Killer stopped from getting parole by Irish victim's brother
Jamie Carr was eligible for parole this coming January and would have been freed but for Breen White’s intervention
The revoked parole was music to White’s ears.
“I’ll be back again in two years with the same objection, and I will keep coming back until his maximum sentence is served,” said White.
What really angered White and his family back in Ireland, particularly his mother and father, was Carr’s lack of remorse. Not once in the 12 years of time served, or even at the trial, did Carr show say he regretted what he did.
“He never once said he was sorry,” adds White.
The night of the murder, Carr, of Howard Beach, was in the Queens Boulevard area with a friend. The pair were making fake IDs in a store next to O’Hanlon’s Bar.
Carr wandered into the bar asking for change of a $100 bill and two bottles of beer to go. He was refused.
A brawl broke out which, according to Breen, Francis White had nothing to do with. Carr was removed from the bar by the owner, Sean O'Hanlon, and bartender on duty that night, Tom Shannon.
Not long after, White, accompanied by another man, left O’Hanlon’s. Carr, bursting with anger, saw White and began beating his fists off his car, calling on the Irishman to come and fight him.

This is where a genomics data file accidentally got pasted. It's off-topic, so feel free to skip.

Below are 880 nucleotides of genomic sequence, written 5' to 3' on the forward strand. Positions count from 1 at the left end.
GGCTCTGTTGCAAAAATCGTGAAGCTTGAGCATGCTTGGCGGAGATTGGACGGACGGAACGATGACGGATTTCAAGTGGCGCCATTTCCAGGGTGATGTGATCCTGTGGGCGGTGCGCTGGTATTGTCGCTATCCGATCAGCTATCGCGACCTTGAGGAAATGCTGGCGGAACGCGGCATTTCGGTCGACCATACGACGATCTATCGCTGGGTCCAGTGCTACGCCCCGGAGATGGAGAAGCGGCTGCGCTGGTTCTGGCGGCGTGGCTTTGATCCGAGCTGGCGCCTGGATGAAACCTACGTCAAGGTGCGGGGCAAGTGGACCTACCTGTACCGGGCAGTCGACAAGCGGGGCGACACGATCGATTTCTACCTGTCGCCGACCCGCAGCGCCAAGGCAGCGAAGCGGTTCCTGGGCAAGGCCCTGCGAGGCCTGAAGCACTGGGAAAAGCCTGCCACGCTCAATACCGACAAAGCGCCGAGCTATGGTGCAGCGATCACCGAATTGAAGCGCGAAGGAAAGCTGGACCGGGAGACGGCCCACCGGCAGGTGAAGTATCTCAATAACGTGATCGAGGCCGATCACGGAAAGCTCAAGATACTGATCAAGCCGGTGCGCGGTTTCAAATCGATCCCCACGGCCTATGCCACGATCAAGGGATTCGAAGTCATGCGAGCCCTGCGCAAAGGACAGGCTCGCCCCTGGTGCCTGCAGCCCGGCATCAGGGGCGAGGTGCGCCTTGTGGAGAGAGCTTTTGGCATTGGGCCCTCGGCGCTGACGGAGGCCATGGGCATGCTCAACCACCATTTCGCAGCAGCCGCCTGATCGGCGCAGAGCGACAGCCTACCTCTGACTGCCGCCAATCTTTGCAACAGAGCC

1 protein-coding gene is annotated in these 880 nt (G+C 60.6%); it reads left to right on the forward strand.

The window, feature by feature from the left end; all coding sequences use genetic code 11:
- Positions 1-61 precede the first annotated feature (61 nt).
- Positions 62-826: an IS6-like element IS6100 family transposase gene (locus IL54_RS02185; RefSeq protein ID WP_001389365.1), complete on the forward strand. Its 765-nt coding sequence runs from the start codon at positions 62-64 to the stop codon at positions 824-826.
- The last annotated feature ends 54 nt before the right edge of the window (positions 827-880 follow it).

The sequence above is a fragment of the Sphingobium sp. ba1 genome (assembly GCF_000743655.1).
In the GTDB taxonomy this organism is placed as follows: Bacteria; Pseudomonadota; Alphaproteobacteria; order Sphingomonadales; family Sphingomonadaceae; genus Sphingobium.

“Francis didn’t want any trouble,” said Breen.
According to witnesses, White waved Carr away, wanting nothing to do with him.
However, Carr reached into his car, picked up a knife and ran after the Dundalk man, subsequently stabbing him 13 times, first in the throat.
“It was the knife into the kidneys that probably killed him in the end,” said White sadly.
Carr, who pleaded guilty to manslaughter after the 1996 attack, was released on bail.
However, exactly a year to the date after he murdered White, Carr was arrested for allegedly selling cocaine in Valley Stream. He was then held without bail until his court trial in February 1998.
White’s parents, his two sisters and Breen all attended Carr’s trial. It lasted over a week.
“We were hoping to get murder one but in the end he got done for first degree manslaughter. Really, it was thanks to Dan Saunders. He was a great help at the time,” said Breen.
White recalls clearly the devastating effect losing a son in such tragic circumstances has had on his parents.
“It’s hard enough losing a child but to something like this, just awful,” he said.
“My mother and my father will never be the same. Francis was really just in the wrong place at the wrong time.”
Although White and his family will have to live with the memories of Francis’ death every day, they find some comfort in the fact that his killer remains behind bars for a few more years.
“We are happy with that at least,” said White.
“It will have to do.”
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